Stafford was unusual, but not unique, in having a thriving English Catholic community before large numbers of Irish Catholics arrived during the Famine. This produced a complicated situation if Protestant agitators tried to rouse anti-catholic feeling in the local population. There were many in the town’s elite who wanted nothing to do with sectarian conflict. It was bad for business and social relations.
There is little local evidence about the nature and strength of Catholic beliefs amongst Irish immigrants to Stafford during the Famine. Although descendants of these families have been interviewed, they have no direct evidence of the new arrivals’ experiences or attitudes in the form of letters, diaries or legends. But the mass of poor immigrants must have faced St Austin’s Catholic Church with mixed feelings. There was at least an active and secure Catholic mission. Its priest was Rev. Edward Huddleston, ‘a worthy scion of one of our most ancient Catholic families’. It was said that his ‘unobtrusive and courteous manners and kindness of disposition had won him the esteem of the inhabitants of Stafford generally.’ He had some record of positive help to Irish immigrants, but by the time the Famine Irish came he had been at St Austin’s for more than sixteen years and was approaching retirement. The mission had ‘taken the shine out of him’.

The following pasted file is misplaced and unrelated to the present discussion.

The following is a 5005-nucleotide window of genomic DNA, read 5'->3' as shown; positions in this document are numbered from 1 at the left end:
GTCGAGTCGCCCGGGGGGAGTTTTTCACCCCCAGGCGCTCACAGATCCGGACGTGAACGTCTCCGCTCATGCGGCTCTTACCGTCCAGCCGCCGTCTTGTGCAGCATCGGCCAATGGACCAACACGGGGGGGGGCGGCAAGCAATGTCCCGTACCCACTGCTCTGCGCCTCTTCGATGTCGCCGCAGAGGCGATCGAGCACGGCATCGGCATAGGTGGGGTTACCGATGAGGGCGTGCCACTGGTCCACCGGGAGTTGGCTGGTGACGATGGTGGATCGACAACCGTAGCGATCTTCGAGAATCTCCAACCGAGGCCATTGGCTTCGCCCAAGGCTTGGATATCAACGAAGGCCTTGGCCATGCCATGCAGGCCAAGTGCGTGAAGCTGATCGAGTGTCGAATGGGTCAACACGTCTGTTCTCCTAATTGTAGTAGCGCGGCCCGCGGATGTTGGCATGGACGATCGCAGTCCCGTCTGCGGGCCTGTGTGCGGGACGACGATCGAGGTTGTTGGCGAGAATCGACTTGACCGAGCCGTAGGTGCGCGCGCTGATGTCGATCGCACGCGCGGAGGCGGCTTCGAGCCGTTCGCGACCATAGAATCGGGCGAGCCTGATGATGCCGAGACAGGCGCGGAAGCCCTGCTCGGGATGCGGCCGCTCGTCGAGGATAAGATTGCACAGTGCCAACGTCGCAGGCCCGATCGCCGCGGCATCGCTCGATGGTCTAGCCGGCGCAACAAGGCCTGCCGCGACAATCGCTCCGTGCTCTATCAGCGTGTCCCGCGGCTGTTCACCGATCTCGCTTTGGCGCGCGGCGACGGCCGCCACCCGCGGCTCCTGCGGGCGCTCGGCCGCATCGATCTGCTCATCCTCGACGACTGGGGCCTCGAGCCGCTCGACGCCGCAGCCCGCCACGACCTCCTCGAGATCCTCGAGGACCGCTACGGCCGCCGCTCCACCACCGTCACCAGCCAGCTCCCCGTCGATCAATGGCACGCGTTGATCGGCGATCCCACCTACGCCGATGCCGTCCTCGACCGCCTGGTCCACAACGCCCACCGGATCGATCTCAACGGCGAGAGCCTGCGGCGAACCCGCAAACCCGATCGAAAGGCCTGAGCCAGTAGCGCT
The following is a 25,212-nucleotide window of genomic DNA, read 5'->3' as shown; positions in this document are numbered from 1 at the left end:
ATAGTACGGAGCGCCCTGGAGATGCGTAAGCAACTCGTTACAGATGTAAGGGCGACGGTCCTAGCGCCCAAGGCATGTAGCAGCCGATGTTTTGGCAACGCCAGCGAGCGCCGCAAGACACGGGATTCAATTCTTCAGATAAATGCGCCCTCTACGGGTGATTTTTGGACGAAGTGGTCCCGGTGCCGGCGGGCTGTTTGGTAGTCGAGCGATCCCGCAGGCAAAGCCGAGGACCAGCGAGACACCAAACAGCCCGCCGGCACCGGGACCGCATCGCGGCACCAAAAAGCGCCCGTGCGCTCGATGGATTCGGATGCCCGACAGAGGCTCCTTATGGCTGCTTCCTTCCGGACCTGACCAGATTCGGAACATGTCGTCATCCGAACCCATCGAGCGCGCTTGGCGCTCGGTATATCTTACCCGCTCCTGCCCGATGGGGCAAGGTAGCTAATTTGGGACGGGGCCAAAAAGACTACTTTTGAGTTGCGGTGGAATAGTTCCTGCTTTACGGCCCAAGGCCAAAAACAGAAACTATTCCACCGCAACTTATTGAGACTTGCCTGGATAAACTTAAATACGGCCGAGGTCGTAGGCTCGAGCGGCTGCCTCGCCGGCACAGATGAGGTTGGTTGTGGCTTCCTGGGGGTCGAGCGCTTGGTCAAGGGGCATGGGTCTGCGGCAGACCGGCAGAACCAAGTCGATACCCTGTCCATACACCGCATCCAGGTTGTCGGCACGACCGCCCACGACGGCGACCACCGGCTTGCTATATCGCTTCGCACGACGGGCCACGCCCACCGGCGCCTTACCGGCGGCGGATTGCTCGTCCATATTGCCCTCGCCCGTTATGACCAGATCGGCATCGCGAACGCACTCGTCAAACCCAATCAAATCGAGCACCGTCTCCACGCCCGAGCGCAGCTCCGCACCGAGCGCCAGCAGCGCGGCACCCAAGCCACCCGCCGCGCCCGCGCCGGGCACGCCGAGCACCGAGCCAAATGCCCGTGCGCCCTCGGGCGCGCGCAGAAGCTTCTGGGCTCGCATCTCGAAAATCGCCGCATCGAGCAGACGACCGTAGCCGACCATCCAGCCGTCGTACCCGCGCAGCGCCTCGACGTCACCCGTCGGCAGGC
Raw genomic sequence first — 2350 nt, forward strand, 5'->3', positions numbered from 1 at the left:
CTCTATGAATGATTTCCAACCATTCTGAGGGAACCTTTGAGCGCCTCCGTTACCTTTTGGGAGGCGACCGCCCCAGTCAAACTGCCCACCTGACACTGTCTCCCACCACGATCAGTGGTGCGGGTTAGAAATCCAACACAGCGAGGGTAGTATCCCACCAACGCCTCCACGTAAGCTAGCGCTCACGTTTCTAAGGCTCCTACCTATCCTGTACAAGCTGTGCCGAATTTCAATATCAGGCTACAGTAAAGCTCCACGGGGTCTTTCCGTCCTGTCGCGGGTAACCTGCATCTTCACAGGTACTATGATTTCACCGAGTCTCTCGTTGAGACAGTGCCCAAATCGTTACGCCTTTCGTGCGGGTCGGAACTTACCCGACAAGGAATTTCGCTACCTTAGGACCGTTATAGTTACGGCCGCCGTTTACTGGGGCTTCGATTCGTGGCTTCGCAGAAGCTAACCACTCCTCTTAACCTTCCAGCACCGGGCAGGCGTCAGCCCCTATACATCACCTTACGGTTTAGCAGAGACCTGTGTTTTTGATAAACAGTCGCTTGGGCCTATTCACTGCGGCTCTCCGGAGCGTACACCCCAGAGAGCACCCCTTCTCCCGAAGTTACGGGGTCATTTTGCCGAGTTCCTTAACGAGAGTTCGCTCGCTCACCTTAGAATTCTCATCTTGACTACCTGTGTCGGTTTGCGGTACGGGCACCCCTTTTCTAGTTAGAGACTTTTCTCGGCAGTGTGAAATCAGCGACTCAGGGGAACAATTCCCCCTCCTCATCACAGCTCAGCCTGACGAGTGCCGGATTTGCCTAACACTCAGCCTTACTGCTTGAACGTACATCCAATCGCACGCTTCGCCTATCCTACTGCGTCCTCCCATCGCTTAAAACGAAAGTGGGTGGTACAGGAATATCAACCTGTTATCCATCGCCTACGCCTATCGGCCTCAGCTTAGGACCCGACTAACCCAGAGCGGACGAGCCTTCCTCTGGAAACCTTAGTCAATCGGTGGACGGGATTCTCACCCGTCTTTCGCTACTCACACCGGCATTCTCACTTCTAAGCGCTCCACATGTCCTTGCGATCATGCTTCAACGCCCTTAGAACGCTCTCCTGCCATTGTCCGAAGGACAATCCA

The Irish faced, therefore, a parish with a tired upper class priest and a stratified English congregation dominated by its upper class patrons. If and when the Catholic Irish went to mass they milled around the walls and doors of the church whilst their Staffordian co-religionists occupied the paid pews and free seats in the centre. It was not an experience to make them feel welcome. The degree of social interaction was probably low and in this undemonstrative ‘old Catholic’ church the few other activities going on were equally exclusive. In August 1850, for example, a ‘Roman Catholic tea party’ was held at Stafford Castle. 700 people attended, including many Protestants, but few of the poor Irish trailed up the hill to the event.
Exclusive as the local church was, the national outbreak of Protestant agitation in 1850 against the restoration of the Catholic bishops probably helped to unify the congregation. In early December a four-hour public meeting was held in Stafford to protest against this ‘papal aggression’ and an Ulsterman was one of the most vitriolic speakers, the Presbyterian minister James Speers.
His made an anti-Catholic joke in stage Irish about Irish ‘Pat’, but no-one else at the meeting said anything public about Stafford’s Catholic Irish. Indeed, Alderman Boulton ‘urged people not to leave the meeting with bitter or acrimonious feelings against their Roman Catholic neighbours’, a comment that shows some of the town’s elite wanted to treat sectarian issues with kid gloves. Nevertheless, 1,000 people subsequently signed an address to the Queen and Prime Minister against ‘papal aggression’.
Speers was a speaker at another meeting in late January 1851 and this time he made some more garbled but equally squalid comments about the Irish:-